Jonathan Gruber, an economist at Massachusetts Institute of Technology who served as an advisor for both the Massachusetts and national healthcare reform bills, recently posted a video that through the use of simple narration and illustration aims to explain the Affordable Care Act (ACA) and healthcare reform in a way that everyone can understand.
The Affordable Care Act legislation has been called “A Thing of Majesty” by Dr. Donald Berwick, former administrator of the Centers for Medicare and Medicaid Services, and I agree. The problem is a majority of the American people don’t know anything about this law, and don’t know anything about the problems this law is trying to fix.
I encourage you to take a few minutes to watch Mr. Gruber’s "Illustrating the Success of Health Care Reform" video http://www.youtube.com/watch?v=IF8SiN8Bbh0. Gruber cites a “crisis in American health care now” and I agree. The video does an excellent job of explaining what the ACA will do:
- Make insurance affordable and provide insurance coverage for an additional 32 million Americans
- Eliminate discrimination against the sick and denial of coverage for pre-existing conditions
- Control health costs by establishing healthcare exchanges
- Reduce the deficit
Gruber makes a point of explaining that the ACA is not a government takeover of insurance, but rather is an expansion of private insurance. He notes the ACS does not force Americans to buy insurance they can’t afford and in fact includes an “affordability exemption” so no individual has to pay more than eight percent of their income for insurance.
We need more tools like this video to better educate our people on what the problems are with the present system because really smart people are fighting against the act without knowing what’s in it or even worse without knowing about the problems that it is trying to fix!
Everyone is entitled to their opinion. It really isn’t about politics. It’s about the huge burden that our present health care system places on our citizens, on our employers and small business owners and on our economy. Let’s at least understand what the issues are and then have an agreement that we’ll try to work together to find solutions.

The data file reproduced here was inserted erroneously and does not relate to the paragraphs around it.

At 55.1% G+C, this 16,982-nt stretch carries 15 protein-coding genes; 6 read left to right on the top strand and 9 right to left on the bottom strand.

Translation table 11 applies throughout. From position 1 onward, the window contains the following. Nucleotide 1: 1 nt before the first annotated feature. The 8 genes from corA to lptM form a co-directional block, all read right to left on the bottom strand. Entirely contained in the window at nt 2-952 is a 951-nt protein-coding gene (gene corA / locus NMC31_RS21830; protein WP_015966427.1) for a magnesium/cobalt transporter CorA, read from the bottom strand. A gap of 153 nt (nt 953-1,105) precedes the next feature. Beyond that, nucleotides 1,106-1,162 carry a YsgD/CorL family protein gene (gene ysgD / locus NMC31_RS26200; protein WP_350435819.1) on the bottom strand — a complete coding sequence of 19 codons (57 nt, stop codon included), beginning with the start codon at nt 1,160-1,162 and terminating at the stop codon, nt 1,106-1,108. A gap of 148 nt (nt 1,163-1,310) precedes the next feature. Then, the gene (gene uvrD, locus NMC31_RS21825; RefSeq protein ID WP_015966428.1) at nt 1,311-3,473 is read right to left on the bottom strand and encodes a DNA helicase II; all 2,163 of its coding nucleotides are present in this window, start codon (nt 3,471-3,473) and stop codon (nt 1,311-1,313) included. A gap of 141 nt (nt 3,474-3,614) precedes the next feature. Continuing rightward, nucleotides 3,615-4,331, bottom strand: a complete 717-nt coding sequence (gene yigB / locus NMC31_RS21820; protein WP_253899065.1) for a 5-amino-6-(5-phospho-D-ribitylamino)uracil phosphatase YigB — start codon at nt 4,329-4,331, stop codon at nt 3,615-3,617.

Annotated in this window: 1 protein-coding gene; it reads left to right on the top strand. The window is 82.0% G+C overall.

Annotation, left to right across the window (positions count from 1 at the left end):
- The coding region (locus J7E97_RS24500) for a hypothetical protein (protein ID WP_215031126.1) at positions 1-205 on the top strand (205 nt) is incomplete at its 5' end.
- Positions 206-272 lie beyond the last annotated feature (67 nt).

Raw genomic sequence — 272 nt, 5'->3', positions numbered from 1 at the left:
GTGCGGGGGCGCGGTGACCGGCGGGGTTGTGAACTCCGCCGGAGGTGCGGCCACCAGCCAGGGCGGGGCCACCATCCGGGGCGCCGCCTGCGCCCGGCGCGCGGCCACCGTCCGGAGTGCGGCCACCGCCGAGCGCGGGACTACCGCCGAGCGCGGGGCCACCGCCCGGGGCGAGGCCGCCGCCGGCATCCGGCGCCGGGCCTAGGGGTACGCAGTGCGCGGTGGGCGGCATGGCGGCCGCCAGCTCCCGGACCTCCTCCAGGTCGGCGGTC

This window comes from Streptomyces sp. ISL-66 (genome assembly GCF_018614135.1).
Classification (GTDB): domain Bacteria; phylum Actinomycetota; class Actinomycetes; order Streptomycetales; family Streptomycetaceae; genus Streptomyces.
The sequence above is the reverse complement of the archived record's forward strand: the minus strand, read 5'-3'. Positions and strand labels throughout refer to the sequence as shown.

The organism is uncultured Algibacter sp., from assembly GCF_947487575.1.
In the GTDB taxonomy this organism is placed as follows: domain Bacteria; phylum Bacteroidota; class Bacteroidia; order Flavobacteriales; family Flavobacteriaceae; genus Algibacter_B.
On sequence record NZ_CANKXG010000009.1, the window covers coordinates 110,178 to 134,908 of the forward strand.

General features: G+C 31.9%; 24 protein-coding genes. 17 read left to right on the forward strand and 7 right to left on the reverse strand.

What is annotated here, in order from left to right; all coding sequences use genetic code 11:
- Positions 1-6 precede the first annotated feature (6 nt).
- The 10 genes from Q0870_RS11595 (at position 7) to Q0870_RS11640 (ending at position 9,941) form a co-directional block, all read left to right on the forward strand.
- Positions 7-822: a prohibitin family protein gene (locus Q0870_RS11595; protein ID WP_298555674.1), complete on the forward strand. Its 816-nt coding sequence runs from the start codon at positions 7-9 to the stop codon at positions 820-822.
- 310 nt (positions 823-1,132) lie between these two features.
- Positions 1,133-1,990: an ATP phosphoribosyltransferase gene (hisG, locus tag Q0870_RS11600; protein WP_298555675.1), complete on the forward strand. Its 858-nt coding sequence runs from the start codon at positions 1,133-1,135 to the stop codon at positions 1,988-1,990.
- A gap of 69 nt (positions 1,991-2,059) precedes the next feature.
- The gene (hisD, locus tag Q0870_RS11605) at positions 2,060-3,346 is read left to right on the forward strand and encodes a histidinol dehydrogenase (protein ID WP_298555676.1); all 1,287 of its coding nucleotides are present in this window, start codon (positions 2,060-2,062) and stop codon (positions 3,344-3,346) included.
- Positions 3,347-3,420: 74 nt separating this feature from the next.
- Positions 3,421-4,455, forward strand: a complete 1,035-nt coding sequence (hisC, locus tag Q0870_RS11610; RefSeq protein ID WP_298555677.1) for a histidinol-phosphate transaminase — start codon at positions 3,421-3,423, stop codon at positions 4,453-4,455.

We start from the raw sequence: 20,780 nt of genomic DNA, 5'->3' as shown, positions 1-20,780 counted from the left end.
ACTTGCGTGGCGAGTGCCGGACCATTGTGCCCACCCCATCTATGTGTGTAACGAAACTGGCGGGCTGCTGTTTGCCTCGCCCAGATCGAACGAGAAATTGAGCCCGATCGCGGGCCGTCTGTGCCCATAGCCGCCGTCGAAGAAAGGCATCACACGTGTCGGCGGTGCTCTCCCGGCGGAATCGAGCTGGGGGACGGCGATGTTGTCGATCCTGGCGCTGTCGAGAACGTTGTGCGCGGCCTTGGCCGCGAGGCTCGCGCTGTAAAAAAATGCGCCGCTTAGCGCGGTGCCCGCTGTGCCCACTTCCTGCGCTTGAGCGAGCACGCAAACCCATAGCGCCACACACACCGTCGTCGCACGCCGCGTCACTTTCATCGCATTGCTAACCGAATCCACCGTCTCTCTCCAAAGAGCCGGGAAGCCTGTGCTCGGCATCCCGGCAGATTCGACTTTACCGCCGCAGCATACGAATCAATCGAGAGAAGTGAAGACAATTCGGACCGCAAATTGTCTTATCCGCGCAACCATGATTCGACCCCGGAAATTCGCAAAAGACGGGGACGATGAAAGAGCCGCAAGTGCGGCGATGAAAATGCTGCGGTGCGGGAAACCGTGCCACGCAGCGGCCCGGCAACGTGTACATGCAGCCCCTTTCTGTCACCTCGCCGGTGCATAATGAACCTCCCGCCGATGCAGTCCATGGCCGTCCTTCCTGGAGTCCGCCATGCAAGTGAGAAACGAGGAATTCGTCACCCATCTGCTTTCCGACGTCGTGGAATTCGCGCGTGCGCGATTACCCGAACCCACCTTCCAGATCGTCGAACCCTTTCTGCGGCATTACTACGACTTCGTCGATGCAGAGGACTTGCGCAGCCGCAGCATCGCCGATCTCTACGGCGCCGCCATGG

What ideas do you have for how we can educate Americans on the burdens created by our current healthcare system? Please share your thoughts below.
Independent of what is going on in our healthcare market I want to remind people that GBMC has been a fixture in this community for more than 45 years. We will continue our work to be the health care system that treats everyone, every time, the way that we would want our own loved ones treated. United with our private practicing and employed physicians, we will continue to serve the people of Towson and the region and drive ever-increasing value for those seeking their healthcare from us.
Great healthcare systems are not measured by the number of hospitals or buildings they own or the age or beauty of their physical plants. They are measured on what they achieve for the patients they serve. Therefore, our work for better health outcomes, better care experience, at lower cost and with more joy for those providing the care will continue with an increased fervor.
While we have not yet reached perfection, I want to share highlights of an email I received from a GBMC employee and some exciting news we received about how the hospital compares nationally with our peers.
Last Friday I was looking for a Raven's t-shirt in a local store. I was wearing my GBMC Emergency Department fleece jacket, with my name. I was talking with another girl that was also shopping for Ravens gear, although she was looking at the jerseys. I had mentioned how nice they were and that I had never owned one. She said she had many and found them to be good luck. As I was talking with the girl, there was a merchandise supplier standing close by who kept looking at me and looking at my jacket. He approached me and said, "So, you like those jerseys? You work for GBMC's ER?" I replied, "Yes, they're great and I have worked in the ER for almost 9 years." The man became a little emotional and said to me, "You guys saved my mother's life. Just before Christmas my mother was in heart block and your ER caught it, cared for her and got her off to be stented. Because of your wonderful staff, my family and I were fortunate to spend another Christmas with my mother. I cannot thank GBMC's ER enough for everything they've done for my mother and my family." It took everything to hold the tears back, and maybe one or two slipped out.
This man told our colleague of an episode where we had treated his mother the way we would want our own loved one treated. Way to go ED staff!
Finally, I’m proud to report that GBMC is one of 263 hospitals that ranked among the top five percent of the nation's hospitals, according to a survey by HealthGrades, a consumer group which tracks information on hospitals and doctors. The survey, which reports Baltimore-area hospitals provide the best patient care in the country, looked at clinical outcomes across 26 of the most common diagnoses and procedures. Go and look at the hospitals that HealthGrades says are making Baltimore the best city in the country to get care…..you may be surprised. You can read more in the Baltimore Sun.